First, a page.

Despite decades of women’s participation in politics and the increasing number of LGBTQ individuals who are seeking and winning political office, the gender identities of Canadian politicians continue to attract media and public attention, revealing the role that heteronormative gender expectations continue to play in defining images and expectations of political elites.
Gendered Mediation takes an original, intersectional approach to these issues by examining how politicians, journalists, and voters deploy notions of gender, sexuality, race, age, and class in Canadian politics. The contributors, all leading scholars in their fields, build upon the gendered mediation thesis, arguing that political communication and reporting reinforces impressions of politics as a masculine domain that privileges men. Organized into three sections, the book investigates politicians’ gendered strategies for shaping their own and others’ public image, the gendered characteristics of media coverage of women and men politicians, and voter reactions to these self-presentations and media depictions.
By examining how sexuality, race, age, and class intersect with gender to produce differing political identities and responses, the contributors make new theoretical and empirical interventions in the research on gender and political communication. Their findings have profound implications for democracy not only in Canada but for democratic political systems elsewhere.
This book will be of interest to researchers and students of gender and politics and political communication, as well as journalists, politicians, and public relations professionals.
This book explores the intersection of gender and political communication by politicians, journalists, and voters. By bringing in original contributions on men, LGBTQ, and racialized politicians and exploring these issues at the federal, provincial, and municipal level, Gendered Mediation will become a much-referenced book in political science, gender studies, and communication.
Gendered Mediation rigorously debunks myths while offering fresh opinions on the mediation of gender identity in Canadian politics and political coverage. It should be essential reading for politicians, scholars, and journalists.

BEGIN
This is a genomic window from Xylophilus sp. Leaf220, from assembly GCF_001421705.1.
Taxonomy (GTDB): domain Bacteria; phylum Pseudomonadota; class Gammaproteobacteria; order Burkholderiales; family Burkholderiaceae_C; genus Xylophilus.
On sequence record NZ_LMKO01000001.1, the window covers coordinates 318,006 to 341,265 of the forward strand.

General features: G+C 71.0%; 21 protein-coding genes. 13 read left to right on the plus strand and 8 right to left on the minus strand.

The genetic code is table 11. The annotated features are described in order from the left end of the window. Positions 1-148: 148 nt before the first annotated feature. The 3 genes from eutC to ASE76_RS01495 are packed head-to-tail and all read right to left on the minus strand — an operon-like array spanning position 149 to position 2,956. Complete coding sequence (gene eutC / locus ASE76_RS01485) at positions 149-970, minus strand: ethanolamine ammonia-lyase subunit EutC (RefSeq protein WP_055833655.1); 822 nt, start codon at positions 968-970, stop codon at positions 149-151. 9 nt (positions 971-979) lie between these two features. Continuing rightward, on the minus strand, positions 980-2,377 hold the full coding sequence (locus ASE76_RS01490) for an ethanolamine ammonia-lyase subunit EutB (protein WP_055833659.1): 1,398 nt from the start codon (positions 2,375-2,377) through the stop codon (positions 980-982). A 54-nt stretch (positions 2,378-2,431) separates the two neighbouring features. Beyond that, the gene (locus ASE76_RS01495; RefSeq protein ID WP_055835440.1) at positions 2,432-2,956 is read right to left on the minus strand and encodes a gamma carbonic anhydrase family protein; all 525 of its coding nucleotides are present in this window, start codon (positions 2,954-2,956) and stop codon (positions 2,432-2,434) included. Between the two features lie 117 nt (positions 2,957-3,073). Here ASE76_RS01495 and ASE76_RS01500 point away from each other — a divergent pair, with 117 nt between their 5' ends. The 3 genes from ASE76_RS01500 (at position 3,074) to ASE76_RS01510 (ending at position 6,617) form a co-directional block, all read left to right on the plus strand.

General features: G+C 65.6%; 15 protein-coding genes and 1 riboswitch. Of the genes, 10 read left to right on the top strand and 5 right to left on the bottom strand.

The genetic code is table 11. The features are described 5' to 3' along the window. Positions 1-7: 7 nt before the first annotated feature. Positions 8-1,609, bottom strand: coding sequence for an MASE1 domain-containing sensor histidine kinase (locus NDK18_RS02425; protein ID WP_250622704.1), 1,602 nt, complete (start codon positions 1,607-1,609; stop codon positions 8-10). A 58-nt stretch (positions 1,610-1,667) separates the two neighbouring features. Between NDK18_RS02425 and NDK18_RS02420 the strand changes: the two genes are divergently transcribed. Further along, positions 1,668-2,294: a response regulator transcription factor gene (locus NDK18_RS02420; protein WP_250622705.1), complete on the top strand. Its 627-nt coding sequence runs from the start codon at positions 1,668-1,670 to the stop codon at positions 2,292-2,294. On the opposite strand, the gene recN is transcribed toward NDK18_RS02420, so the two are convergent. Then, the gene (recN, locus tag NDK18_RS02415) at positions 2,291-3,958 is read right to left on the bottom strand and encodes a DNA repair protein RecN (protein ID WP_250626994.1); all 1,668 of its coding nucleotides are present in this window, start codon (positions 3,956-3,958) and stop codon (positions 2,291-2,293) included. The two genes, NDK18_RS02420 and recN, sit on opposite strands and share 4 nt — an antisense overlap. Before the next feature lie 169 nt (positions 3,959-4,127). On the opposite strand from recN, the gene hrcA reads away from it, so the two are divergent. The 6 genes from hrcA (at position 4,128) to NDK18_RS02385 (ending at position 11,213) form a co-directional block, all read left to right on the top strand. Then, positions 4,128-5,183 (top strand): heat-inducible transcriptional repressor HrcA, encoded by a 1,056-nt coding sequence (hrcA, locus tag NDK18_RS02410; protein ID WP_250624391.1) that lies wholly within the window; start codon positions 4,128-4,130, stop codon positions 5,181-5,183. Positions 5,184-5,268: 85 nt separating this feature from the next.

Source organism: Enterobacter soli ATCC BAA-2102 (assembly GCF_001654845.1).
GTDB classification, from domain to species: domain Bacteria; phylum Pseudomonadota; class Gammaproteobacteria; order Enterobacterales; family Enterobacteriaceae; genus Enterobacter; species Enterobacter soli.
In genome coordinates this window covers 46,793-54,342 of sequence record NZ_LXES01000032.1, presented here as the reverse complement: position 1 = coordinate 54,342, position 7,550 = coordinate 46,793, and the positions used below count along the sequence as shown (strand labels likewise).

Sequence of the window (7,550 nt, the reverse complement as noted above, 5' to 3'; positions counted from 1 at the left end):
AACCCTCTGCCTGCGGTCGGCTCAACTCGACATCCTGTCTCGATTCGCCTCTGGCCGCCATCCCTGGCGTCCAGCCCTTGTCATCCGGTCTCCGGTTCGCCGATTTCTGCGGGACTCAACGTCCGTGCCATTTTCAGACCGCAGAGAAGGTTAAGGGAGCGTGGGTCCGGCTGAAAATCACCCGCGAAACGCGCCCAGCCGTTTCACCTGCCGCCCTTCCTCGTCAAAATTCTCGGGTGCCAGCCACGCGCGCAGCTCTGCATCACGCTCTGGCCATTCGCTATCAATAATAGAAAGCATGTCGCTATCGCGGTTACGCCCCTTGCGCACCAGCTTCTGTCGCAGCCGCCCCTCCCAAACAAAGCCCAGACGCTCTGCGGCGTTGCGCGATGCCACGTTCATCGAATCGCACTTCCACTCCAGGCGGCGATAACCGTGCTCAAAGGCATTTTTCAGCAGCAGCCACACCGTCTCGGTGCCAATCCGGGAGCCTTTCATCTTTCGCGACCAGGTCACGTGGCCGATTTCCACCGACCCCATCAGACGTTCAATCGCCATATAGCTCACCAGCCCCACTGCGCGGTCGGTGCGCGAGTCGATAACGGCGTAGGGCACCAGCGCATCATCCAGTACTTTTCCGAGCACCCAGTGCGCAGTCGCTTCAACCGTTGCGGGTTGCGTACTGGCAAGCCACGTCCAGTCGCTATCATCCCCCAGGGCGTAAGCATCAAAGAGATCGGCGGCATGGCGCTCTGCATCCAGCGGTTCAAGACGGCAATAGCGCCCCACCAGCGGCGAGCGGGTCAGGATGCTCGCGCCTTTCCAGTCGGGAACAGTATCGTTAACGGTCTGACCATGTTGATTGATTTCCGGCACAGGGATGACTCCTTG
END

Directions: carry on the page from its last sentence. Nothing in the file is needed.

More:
Angelia Wagner is a postdoctoral fellow in the Department of Political Science at the University of Alberta, specializing in Canadian politics, gender and politics, political candidacy, and political communication. Her research explores the role of gender, race, and sexuality in shaping Canadians’ perceptions of political candidacy. She is also the project manager of an international research project exploring the career pathways of women premiers in Australia and Canada.
Joanna Everitt is a professor of political science at the University of New Brunswick Saint John. Her research focuses on Canadian politics, gender differences in public opinion, and the impacts of media coverage of male and female party leaders on leadership evaluations, identity politics, and voting behaviour in Canadian Elections. She is the co-editor of The Blueprint: Conservative Parties and their Impact on Canadian Politics and the co-author of Dominance and Decline: Making Sense of Recent Canadian Elections.
Introduction: Gendered Identities and Political Communication / Angelia Wagner and Joanna Everitt
Part 1: Politicians’ Gendered Strategies to Shape Their Public Image
1 Candidates’ Self-Presentation Strategies: Filling in the Gaps / Elizabeth Goodyear-Grant
2 Competing Masculinities and Political Campaigns / Jerald Sabin and Kyle Kirkup
3 Not a Taboo Topic? Talking about Family on the Campaign Trail / Angelia Wagner
Part 2: Gender-Based Media Coverage of Politicians
4 Processes of Differentiation in the 2014 Toronto Mayoral Race / Bailey Gerrits and Randy Besco
5 Breaking the Concrete Ceiling: Media Portrayals of Racialized Women in Politics / Erin Tolley
6 May the Best Man Win: Masculinity in Canadian Political Humour / Daisy Raphael
7 Examining Mediation of Female and LGBTQ-Identifying Candidates / Karalena McLean in Collaboration with Angelia Wagner and Joanna Everitt
Part 3: Reactions to Gendered (Re)presentations
8 Words and Deeds: Social Movement Actors’ Assessments of Allied Politicians / Elise Maiolino
9 She’s Too Tough and He’s Too Soft: Measuring How Gendered News Frames Affect Voters’ Evaluation of Party Leaders / Catherine Lemarier-Saulnier and Thierry Giasson
10 Gender and Candidate Communication: Is There a “Double Bind”? / Elisabeth Gidengil, Delia Dumitrescu, and Dietlind Stolle
11 Exploring Viewer Reactions to Media Coverage of Female Politicians / Joanna Everitt, Lisa Best, and Derek Gaudet
Conclusion: The Complexity of Gendered Identities in Canadian Politics / Elisabeth GidengilContributors; Index
The Representation of Women in Canadian Governments
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